Oak Park Public Library Main Branch

The results of the April 6 election stirred confusion when voters elected Saria Lofton to the fourth open seat on the Oak Park Public Library board of trustees. Lofton announced she had withdrawn from the race March 3, after the deadline had passed to have her name removed from the ballot. 

Seeking to clear up the uncertainty, the Illinois Board of Elections told Wednesday Journal that Lofton has indeed won the election as she failed to have her withdrawal notarized, rendering it invalid. 

“We don’t have any evidence that Lofton filed a binding written notarized withdrawal. So Lofton would be certified as the winner,” said Frank Herrera, communications director for the Cook County Clerk’s office.

A written notarized withdrawal of candidacy is required by law to formally withdraw as a candidate, according to Herrera. Without evidence of notarization, Lofton’s withdrawal is considered verbal and insufficient.

Lofton received 17.78 percent of votes April 6, according to unofficial results from the Cook County Clerk. Voters opted to reelect incumbents Sarah Glavin and Matt Fruth, who will serve a fifth term. Glavin and Fruth received 22.23 percent and 22.35 percent respectively. Literature professor Madhurima Chakraborty snagged the highest number of votes at 22.97 percent. Peter Prokopowicz landed in fifth place, with 14.61 percent.

Herrera confirmed that the library’s situation differs from that of River Forest’s  District 90 as Scott Hall, whom voters elected, had his withdrawal properly notarized.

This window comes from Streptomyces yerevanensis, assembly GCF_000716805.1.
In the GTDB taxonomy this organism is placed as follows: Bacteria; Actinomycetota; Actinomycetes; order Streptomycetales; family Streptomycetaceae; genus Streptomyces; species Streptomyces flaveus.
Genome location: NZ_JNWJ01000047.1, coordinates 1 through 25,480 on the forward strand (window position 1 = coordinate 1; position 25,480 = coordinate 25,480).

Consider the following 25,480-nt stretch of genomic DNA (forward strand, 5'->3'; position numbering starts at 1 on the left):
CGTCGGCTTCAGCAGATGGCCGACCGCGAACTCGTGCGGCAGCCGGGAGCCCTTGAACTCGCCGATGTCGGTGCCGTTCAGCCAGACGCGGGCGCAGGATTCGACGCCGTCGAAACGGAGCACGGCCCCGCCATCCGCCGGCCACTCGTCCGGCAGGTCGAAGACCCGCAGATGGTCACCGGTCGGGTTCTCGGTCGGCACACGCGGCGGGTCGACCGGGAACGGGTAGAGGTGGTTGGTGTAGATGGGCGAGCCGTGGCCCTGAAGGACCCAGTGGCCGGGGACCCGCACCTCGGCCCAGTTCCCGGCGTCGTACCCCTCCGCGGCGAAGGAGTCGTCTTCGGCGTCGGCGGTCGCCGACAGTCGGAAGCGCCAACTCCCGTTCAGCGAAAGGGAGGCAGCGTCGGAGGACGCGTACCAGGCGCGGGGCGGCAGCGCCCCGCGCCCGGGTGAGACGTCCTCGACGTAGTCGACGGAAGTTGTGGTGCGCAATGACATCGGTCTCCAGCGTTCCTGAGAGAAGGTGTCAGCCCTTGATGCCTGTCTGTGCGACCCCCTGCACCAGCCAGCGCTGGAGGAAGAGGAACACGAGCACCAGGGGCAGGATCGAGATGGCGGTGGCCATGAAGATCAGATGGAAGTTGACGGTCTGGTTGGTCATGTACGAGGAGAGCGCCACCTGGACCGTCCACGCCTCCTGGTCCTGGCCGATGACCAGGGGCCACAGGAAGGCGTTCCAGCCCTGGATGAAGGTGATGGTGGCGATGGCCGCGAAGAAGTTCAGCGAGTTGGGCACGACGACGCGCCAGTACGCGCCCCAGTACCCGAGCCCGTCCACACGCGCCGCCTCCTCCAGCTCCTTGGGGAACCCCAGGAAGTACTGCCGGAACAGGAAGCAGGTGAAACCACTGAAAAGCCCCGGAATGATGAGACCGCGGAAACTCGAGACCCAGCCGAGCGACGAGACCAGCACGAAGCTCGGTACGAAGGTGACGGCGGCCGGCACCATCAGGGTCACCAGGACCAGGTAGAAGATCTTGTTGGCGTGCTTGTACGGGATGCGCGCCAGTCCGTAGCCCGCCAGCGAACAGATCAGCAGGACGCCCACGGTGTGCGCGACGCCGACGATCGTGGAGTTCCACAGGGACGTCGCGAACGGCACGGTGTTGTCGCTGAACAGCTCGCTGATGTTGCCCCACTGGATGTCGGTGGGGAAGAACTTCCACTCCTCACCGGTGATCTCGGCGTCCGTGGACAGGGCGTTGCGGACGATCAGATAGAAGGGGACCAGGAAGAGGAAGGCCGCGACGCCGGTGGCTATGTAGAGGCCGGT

The occupancy of the fourth library trustee seat hinges on Lofton, who refused to give an indication on whether she intends to serve in the position to which she was elected or to resign.

“At this time, I don’t have a comment,” Lofton told Wednesday Journal Monday. “I don’t have anything to say at this time.” 

When asked why she had tried to withdraw and if her situation had changed, Lofton responded, “No comment.”

Lofton’s seat will not go to Prokopowicz by default if she decides against serving.

“If Lofton chooses not to take the oath of office then the board would have authority to appoint a replacement until the next election,” said Herrera.

Fruth, who currently serves as board president, told Wednesday Journal it was his understanding that Lofton does not intend to take the oath of office.

The board has the authority to appoint anyone they deem suitable for the position. 

“They have the option of course of appointing the next highest vote getter but not a legal obligation to do so,” said Herrera.

The library board has received over two dozen emails from the community about the situation, according to Fruth.

“I would say that all of them have asked us to not appoint Peter,” said Fruth.

Prokopowicz has received public criticism for posting racially insensitive jokes on social media at a time when the United States has seen a surge of hate crimes against Asian-Americans, including the shooting of six Asian women in Atlanta last month.

His most recent joke came April 8 in a private Facebook group for Oak Park fathers. After Prokopowicz stated in the group his unfamiliarity with the procedure of filling library trustee seats in the event of a candidate withdrawal, a group member asked whether he had any new Asian jokes. Prokopowicz posted another Asian-themed response.

Wednesday Journal has reached out to Prokopowicz for comment.

Library policies and board bylaws do not provide a formal process by which the library board must appoint a trustee, according to Fruth.

 While Fruth stated Prokopowicz would not be excluded from board consideration if Lofton resigns, the remarks about Asian people may factor into whether Prokopowicz is appointed.

“It would be hard for me to imagine that people on the board would be able to not take that into account.”

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